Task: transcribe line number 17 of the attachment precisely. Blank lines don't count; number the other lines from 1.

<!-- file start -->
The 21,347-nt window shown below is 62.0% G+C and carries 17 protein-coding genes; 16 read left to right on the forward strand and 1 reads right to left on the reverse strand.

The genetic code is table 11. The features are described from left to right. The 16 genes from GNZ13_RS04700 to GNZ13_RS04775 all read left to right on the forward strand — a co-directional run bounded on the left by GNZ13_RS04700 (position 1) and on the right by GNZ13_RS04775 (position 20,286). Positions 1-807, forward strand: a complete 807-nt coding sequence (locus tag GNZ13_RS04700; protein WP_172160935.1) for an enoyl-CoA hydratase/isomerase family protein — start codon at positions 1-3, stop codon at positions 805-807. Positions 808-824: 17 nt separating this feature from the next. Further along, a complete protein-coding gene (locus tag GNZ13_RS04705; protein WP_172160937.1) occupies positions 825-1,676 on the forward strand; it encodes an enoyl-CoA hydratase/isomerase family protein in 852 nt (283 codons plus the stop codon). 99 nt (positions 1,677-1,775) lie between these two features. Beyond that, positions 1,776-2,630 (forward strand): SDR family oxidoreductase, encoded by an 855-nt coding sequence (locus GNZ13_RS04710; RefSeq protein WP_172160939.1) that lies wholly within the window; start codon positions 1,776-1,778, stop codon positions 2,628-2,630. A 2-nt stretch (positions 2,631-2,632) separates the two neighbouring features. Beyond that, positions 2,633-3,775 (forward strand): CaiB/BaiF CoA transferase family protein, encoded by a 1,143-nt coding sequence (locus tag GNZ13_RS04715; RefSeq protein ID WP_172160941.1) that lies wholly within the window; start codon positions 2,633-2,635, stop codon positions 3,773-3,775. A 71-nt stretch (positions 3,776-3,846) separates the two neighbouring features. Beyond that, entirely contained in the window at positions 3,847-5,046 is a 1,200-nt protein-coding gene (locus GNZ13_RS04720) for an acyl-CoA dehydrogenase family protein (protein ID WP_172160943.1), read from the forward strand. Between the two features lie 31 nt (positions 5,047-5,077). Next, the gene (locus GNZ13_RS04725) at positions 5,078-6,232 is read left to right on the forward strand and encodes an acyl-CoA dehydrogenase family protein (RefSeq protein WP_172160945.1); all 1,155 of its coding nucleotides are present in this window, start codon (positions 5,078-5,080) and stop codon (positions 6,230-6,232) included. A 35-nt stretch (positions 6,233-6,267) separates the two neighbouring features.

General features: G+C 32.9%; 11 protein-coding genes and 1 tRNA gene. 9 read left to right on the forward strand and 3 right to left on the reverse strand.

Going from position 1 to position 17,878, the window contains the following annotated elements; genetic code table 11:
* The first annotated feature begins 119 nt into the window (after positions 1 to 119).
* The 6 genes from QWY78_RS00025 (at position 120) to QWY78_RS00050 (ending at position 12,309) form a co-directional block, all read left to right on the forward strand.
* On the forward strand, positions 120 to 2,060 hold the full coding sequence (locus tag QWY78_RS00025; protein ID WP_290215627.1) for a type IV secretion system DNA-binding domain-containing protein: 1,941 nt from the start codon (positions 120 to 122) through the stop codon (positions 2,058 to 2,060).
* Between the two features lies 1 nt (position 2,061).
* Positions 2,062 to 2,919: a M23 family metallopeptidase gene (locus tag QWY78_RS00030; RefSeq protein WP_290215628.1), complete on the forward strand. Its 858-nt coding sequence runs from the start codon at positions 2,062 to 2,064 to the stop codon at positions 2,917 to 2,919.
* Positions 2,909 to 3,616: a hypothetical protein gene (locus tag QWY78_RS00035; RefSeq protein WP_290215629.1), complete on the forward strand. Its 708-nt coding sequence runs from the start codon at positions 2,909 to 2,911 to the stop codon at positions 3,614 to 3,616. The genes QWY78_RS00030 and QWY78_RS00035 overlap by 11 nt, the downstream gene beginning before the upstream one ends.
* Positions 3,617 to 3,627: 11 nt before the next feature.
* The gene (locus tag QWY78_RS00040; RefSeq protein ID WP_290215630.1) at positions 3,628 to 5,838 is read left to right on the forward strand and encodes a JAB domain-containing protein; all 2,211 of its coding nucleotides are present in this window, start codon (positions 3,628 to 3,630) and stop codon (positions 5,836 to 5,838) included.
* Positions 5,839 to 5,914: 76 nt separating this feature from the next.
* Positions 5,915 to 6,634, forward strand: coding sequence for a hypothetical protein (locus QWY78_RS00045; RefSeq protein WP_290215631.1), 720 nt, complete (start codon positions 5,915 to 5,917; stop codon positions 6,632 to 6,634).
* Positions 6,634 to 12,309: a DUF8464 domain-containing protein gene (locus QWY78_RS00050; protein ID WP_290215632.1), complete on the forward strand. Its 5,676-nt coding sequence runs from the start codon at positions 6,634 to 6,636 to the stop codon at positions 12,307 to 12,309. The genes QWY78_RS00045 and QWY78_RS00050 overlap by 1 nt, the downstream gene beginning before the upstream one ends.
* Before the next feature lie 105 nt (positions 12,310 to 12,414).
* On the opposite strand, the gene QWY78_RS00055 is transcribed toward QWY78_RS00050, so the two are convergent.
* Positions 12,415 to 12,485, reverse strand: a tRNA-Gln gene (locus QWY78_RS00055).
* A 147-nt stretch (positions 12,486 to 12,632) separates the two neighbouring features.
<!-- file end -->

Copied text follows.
* On the opposite strand, the gene QWY78_RS00055 is transcribed toward QWY78_RS00050, so the two are convergent.